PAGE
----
Glossary of Terms
Advance directive: Document outlining your healthcare decisions and is used if you are unable to speak (or communicate) for yourself.
ANC: Absolute Neutrophil Count; the number of neutrophils in blood. Neutrophils are white blood cells that help the body to fight infections.
Anemia: Decreased number of red blood cells or the amount of hemoglobin in the blood.
Apheresis: A procedure in which stem cells are collected from your blood through a central line.
Autologous Stem Cell Transplant (ASTC): A proceedure in which high dose chemotherapy and /or radiation therapy is administered followed by infusion of previously harvested stem cells.
Bone Marrow: The soft, spongy material in the center of bones that produces blood cells.
Colony-stimulating factor: Proteins that stimulate the production of bone marrow cells. Also known as hematopoietic growth factors
Conditioning Regimen: Treatment with high-dose chemotherapy, sometimes in combination with high-dose radiation therapy, to prepare a patient for bone marrow or peripheral blood stem cell transplantation.
Consent form: Document (or written description) that defines the patient’s treatment plan, including medications and the possible risks and benefits of treatment. A patient reviews and signs this form before his/her treatment can begin.
Cyropreservation: Freezing stem cells.
Engraftment: When the marrow is repopulated by reinfused stem cells.
Granulocyte: A type of white blood cell, which helps the body to fight infections; also known as a neutrophil.
Harvest: Collection of stem cells.
Health care proxy: A document that identifies the person you have chosen to make health care decisions for you, if you are unable to make them for yourself.
Hematocrit: Measurement of red blood cells.
Hematopoietic growth factors: Proteins that stimulate the development of blood cells from stem cells. Also known as colony-stimulating factors.
Hemoglobin: A protein in red blood cells that carries oxygen from the lungs to all cells of the body. Hemoglobin gives blood its red color.
Informed consent: The process by which a patient reviews the details of his/her treatment plan in a written document, and agrees (or consents) to begin treatment.
Infusion: The introduction of a fluid, including drugs, into the bloodstream. Also known as intravenous infusion.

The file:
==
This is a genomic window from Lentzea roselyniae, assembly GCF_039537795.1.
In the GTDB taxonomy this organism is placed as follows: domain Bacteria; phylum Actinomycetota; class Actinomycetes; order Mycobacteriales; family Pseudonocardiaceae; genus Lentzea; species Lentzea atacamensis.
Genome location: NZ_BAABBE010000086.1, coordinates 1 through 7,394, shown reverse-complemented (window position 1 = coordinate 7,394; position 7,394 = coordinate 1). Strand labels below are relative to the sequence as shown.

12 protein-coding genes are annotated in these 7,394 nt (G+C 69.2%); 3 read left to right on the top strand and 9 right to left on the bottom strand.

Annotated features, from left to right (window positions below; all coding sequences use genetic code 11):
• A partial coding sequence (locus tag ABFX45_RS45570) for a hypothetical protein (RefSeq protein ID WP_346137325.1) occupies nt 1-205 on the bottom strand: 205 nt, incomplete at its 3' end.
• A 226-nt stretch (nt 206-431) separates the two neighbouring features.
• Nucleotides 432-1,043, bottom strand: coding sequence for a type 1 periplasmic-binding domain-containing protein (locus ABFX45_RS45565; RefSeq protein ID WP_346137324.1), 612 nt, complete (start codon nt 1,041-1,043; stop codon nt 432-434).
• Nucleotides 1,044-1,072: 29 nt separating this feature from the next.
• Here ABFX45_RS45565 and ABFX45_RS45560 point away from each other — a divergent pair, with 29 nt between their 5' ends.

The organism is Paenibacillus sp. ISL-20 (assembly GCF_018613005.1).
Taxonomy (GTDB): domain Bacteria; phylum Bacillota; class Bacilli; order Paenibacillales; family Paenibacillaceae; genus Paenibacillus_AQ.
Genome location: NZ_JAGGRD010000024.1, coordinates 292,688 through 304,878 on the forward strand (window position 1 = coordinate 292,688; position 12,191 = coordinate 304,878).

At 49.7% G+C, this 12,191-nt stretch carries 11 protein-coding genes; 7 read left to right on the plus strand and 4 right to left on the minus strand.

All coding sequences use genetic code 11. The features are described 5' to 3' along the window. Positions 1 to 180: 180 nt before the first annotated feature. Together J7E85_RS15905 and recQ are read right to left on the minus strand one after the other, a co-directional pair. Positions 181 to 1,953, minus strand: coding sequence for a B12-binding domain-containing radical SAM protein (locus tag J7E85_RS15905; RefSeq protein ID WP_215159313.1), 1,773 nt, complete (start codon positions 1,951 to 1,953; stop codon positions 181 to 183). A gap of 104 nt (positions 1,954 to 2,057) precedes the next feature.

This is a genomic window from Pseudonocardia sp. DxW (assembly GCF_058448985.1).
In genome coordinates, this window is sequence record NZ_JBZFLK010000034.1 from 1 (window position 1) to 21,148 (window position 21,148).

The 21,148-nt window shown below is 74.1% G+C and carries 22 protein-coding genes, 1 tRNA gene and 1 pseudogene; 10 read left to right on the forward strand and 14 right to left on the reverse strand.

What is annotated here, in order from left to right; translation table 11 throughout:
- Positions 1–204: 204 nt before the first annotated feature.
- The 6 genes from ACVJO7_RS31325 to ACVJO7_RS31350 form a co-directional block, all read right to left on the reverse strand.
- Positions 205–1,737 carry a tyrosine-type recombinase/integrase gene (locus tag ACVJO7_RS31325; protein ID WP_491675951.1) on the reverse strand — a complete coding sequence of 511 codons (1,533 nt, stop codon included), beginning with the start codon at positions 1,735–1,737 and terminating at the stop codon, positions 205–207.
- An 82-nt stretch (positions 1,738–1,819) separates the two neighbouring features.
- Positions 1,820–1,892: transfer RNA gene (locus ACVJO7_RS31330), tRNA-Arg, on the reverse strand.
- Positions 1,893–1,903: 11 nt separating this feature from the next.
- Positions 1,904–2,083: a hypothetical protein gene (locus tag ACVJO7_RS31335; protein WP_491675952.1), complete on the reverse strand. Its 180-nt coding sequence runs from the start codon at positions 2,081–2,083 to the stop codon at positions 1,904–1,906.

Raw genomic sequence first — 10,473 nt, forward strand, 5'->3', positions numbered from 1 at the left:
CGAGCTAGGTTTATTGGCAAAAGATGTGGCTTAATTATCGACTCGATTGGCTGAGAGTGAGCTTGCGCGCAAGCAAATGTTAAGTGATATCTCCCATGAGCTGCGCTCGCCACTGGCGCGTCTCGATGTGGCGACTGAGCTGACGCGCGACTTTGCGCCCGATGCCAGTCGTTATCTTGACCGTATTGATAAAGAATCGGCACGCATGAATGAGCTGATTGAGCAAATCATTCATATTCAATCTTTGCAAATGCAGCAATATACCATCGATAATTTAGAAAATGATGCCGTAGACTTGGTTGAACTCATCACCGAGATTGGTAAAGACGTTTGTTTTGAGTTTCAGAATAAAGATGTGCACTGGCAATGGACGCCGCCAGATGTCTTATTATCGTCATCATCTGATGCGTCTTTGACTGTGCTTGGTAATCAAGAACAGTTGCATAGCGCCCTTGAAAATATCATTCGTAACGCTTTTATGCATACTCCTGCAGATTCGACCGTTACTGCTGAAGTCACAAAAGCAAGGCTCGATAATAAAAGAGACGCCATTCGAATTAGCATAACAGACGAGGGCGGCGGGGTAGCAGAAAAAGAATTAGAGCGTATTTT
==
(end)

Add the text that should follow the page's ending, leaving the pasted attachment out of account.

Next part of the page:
Intravenous catheter: A thin plastic tube that is inserted into a vein to allow the addition of substances to the blood.
Leukocytes: Also known as white blood cells; divided into three main subgroups: granulocytes, lymphocytes and monocytes.
Mucositis: Reddening and soreness of the tongue, lips mouth, throat and gastrointestinal tract from chemotherapy or radiation therapy.
Neutropenia: When absolute neutrophil count (ANC) drops below 500.
Neutrophil: See Granulocyte.
Peripheral blood stem cells: Stem cells that circulate in the blood.
Peripheral Blood Stem Cell Transplant (PBSCT): A type of ASCT in which blood stem cells are infused after high dose chemotherapy and/or radiation therapy have been given
Platelet: Blood cell that initiates blood clotting and prevents bleeding.
Stem cells: Primitive cells in the bone marrow and blood that are capable of producing mature blood cells.
Thrombycytopenia: An abnormal low numbe of platelets in the blood.
Stem cell harvest: A process in which cells are taken from the patient’s blood and frozen for later use.
Cancer Resources for Patients and Families
American Bone Marrow Donor Registry: A registry of bone marrow donors; provides information on donor searches and recruitment. 800-726-2824.
American Cancer Society: Publishes brochures about various cancers and treatment options; sponsors support groups for cancer patients and their families. 800-227-2345.
Aplastic Anemia Foundation of America: Medical referral information and emotional support; link to other patients; support groups in 24 states; free educational materials (i.e., brochures, newsletter). 800-747-2820.
Blood and Bone Marrow Transplant Newsletter: Monthly newsletter published by former BMT patient. 847-831-1913.
Bone Marrow Transplant Family Support Network: A telephone network for BMT patients and families. 919-471-4331.
BMT Link: An organization that serves as a clearinghouse for BMT patients and families; provides resource information ad peer support. 800-LINK-BMT.
Cancer Care, Inc.: Offers information, counseling and support groups; financial assistance for non-medical expenses; home visits by trained volunteers; and referrals to local services such as housekeeping, nursing care, and health aides. 212-302-2400.
Cancer Information Service: From the National Cancer Institute; provides information on cancer, treatment options, clinical research, etc. 800-422-6237 (800-4CANCER).
Friends Helping Friends: Bone Marrow Transplant Resource Guide; produced by Children’s Leukemia Foundation of Michigan; single copies available by calling 800-825-2536.
Leukemia Society of America: Information on hematologic malignancies and stem cell and marrow transplantation. 800-955-4LSA.
National Cancer Institute: Also referred to as Cancer Information Service in this list; provides information on cancer, treatment options, clinical research, etc. 800-4-CANCER.
National Marrow Donor Program: A registry of bone marrow donors; provides information on becoming a donor and organizing donor recruitment drives; a patient advocate is available to help with questions. 800-526-7809.